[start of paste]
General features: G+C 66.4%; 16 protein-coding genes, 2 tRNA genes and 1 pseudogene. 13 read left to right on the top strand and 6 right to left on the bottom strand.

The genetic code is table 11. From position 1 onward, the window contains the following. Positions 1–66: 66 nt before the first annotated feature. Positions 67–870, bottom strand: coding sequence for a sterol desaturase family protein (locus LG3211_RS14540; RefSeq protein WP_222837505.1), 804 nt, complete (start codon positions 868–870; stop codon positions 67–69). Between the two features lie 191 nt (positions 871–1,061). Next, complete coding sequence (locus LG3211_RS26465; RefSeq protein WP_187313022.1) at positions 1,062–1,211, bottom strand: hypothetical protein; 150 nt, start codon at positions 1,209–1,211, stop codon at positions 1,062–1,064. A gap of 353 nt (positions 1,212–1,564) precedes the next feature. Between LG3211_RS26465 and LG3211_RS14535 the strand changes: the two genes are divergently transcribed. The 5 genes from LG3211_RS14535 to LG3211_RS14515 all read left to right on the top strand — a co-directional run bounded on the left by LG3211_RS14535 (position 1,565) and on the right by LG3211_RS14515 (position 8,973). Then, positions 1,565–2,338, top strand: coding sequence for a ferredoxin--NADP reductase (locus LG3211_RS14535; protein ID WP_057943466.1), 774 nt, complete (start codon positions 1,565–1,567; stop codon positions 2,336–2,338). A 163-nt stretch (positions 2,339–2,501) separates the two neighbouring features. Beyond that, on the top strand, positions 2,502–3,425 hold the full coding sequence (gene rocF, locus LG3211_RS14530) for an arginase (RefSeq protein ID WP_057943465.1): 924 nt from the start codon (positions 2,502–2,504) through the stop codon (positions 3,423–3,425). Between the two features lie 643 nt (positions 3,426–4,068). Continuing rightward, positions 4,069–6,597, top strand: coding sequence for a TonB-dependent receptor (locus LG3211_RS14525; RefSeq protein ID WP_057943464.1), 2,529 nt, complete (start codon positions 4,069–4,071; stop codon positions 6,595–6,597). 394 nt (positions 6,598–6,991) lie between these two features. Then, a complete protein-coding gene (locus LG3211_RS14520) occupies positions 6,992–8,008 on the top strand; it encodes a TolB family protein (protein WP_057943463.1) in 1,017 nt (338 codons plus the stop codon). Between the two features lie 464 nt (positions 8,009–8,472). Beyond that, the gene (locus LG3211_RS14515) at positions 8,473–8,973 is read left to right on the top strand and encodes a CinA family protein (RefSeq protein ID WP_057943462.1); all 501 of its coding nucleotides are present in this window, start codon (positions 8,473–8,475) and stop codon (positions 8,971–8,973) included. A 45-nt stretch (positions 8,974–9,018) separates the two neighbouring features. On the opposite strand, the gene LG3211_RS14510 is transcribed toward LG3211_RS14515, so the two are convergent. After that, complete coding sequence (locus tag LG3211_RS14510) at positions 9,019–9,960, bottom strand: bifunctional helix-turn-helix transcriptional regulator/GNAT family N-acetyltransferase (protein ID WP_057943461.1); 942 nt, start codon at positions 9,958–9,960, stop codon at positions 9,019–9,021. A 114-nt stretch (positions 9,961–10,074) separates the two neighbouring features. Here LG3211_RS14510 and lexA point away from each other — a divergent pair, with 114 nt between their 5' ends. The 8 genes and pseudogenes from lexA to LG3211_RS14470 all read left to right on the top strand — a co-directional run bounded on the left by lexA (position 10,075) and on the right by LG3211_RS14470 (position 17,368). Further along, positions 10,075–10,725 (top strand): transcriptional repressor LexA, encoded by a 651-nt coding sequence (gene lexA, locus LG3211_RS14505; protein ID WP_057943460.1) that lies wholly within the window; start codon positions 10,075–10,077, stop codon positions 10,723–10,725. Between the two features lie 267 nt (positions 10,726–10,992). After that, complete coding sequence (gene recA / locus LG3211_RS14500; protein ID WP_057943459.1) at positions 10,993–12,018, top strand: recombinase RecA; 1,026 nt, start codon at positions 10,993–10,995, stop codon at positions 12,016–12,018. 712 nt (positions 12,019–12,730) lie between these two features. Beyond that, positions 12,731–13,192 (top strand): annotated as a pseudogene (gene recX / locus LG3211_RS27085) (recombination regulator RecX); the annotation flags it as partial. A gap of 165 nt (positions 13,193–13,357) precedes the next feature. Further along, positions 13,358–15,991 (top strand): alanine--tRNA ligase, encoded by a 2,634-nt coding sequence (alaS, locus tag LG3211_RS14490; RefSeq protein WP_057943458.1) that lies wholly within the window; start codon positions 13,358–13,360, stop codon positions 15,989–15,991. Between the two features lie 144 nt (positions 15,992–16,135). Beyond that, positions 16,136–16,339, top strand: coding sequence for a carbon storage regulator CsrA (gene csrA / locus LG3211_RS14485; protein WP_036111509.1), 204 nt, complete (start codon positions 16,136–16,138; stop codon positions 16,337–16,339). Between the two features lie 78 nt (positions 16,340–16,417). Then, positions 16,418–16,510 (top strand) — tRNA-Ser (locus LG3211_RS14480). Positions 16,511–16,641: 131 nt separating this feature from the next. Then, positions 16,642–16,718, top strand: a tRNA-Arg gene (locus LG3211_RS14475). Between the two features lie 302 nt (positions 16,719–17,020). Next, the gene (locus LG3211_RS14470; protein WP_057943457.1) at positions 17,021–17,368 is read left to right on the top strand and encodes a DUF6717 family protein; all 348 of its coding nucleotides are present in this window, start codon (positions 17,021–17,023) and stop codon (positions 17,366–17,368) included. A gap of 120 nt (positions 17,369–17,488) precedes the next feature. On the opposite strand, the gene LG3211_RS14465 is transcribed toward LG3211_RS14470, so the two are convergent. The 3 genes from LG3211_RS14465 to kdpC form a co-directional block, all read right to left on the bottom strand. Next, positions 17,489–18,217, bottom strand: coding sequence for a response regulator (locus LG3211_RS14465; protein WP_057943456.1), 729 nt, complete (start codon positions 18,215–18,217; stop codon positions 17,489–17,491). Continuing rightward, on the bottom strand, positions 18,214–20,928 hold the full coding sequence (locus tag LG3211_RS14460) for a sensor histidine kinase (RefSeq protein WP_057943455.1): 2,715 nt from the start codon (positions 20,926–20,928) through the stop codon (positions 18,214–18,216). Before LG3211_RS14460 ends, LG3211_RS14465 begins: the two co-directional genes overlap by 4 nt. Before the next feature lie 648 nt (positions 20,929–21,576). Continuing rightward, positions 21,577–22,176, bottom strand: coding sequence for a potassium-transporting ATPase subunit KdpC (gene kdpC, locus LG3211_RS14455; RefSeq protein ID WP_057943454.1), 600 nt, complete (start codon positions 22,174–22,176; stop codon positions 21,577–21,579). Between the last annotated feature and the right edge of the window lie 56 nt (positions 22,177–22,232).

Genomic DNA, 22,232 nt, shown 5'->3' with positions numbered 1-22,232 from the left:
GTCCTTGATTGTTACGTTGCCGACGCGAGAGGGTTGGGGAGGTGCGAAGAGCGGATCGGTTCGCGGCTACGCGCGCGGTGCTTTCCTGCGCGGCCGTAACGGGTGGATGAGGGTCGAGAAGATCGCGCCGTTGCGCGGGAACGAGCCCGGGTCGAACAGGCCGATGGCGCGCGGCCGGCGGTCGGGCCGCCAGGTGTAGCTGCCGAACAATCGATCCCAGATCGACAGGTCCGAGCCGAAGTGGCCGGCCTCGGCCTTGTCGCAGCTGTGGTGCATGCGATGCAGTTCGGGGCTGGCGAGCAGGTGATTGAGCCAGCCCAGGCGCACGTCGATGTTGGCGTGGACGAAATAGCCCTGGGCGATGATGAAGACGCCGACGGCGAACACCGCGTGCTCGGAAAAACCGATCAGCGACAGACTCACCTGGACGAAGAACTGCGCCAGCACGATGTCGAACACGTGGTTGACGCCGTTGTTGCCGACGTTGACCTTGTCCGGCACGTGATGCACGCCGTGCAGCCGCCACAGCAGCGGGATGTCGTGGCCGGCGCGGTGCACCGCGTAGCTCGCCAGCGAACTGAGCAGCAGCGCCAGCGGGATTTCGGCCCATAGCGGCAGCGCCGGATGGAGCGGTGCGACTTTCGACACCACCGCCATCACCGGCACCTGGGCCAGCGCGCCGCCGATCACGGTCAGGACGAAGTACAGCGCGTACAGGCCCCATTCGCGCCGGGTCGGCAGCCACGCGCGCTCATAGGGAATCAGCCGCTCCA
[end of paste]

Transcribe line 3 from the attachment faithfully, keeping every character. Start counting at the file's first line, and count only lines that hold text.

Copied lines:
Genomic DNA, 22,232 nt, shown 5'->3' with positions numbered 1-22,232 from the left: